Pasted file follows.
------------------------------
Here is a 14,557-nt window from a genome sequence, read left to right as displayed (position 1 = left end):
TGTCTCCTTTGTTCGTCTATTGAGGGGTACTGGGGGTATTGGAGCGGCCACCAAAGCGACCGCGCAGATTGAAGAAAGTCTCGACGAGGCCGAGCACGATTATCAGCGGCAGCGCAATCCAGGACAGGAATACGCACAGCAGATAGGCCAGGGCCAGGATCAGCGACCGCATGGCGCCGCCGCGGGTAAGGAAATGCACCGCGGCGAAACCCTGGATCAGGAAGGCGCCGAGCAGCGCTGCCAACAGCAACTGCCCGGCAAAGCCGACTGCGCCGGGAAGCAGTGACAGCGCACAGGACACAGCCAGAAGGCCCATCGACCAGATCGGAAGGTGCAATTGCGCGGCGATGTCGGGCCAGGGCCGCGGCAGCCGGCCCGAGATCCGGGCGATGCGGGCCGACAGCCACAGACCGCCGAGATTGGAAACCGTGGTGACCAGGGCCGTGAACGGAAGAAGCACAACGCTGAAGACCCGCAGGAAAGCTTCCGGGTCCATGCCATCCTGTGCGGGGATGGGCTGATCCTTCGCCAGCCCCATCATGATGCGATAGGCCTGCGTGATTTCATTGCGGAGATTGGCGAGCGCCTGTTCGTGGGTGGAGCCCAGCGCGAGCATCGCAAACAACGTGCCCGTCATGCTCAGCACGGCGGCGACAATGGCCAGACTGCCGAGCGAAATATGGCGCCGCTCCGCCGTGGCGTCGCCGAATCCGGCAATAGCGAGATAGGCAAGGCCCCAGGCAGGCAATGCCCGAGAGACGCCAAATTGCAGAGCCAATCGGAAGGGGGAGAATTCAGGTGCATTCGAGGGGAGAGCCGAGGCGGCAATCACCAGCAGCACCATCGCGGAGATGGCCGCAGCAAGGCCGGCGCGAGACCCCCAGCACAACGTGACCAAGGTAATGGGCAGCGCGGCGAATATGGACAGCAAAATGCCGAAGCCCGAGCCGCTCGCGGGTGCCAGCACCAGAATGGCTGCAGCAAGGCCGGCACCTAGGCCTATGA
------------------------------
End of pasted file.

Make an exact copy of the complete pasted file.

Here is a 14,557-nt window from a genome sequence, read left to right as displayed (position 1 = left end):
TGTCTCCTTTGTTCGTCTATTGAGGGGTACTGGGGGTATTGGAGCGGCCACCAAAGCGACCGCGCAGATTGAAGAAAGTCTCGACGAGGCCGAGCACGATTATCAGCGGCAGCGCAATCCAGGACAGGAATACGCACAGCAGATAGGCCAGGGCCAGGATCAGCGACCGCATGGCGCCGCCGCGGGTAAGGAAATGCACCGCGGCGAAACCCTGGATCAGGAAGGCGCCGAGCAGCGCTGCCAACAGCAACTGCCCGGCAAAGCCGACTGCGCCGGGAAGCAGTGACAGCGCACAGGACACAGCCAGAAGGCCCATCGACCAGATCGGAAGGTGCAATTGCGCGGCGATGTCGGGCCAGGGCCGCGGCAGCCGGCCCGAGATCCGGGCGATGCGGGCCGACAGCCACAGACCGCCGAGATTGGAAACCGTGGTGACCAGGGCCGTGAACGGAAGAAGCACAACGCTGAAGACCCGCAGGAAAGCTTCCGGGTCCATGCCATCCTGTGCGGGGATGGGCTGATCCTTCGCCAGCCCCATCATGATGCGATAGGCCTGCGTGATTTCATTGCGGAGATTGGCGAGCGCCTGTTCGTGGGTGGAGCCCAGCGCGAGCATCGCAAACAACGTGCCCGTCATGCTCAGCACGGCGGCGACAATGGCCAGACTGCCGAGCGAAATATGGCGCCGCTCCGCCGTGGCGTCGCCGAATCCGGCAATAGCGAGATAGGCAAGGCCCCAGGCAGGCAATGCCCGAGAGACGCCAAATTGCAGAGCCAATCGGAAGGGGGAGAATTCAGGTGCATTCGAGGGGAGAGCCGAGGCGGCAATCACCAGCAGCACCATCGCGGAGATGGCCGCAGCAAGGCCGGCGCGAGACCCCCAGCACAACGTGACCAAGGTAATGGGCAGCGCGGCGAATATGGACAGCAAAATGCCGAAGCCCGAGCCGCTCGCGGGTGCCAGCACCAGAATGGCTGCAGCAAGGCCGGCACCTAGGCCTATGA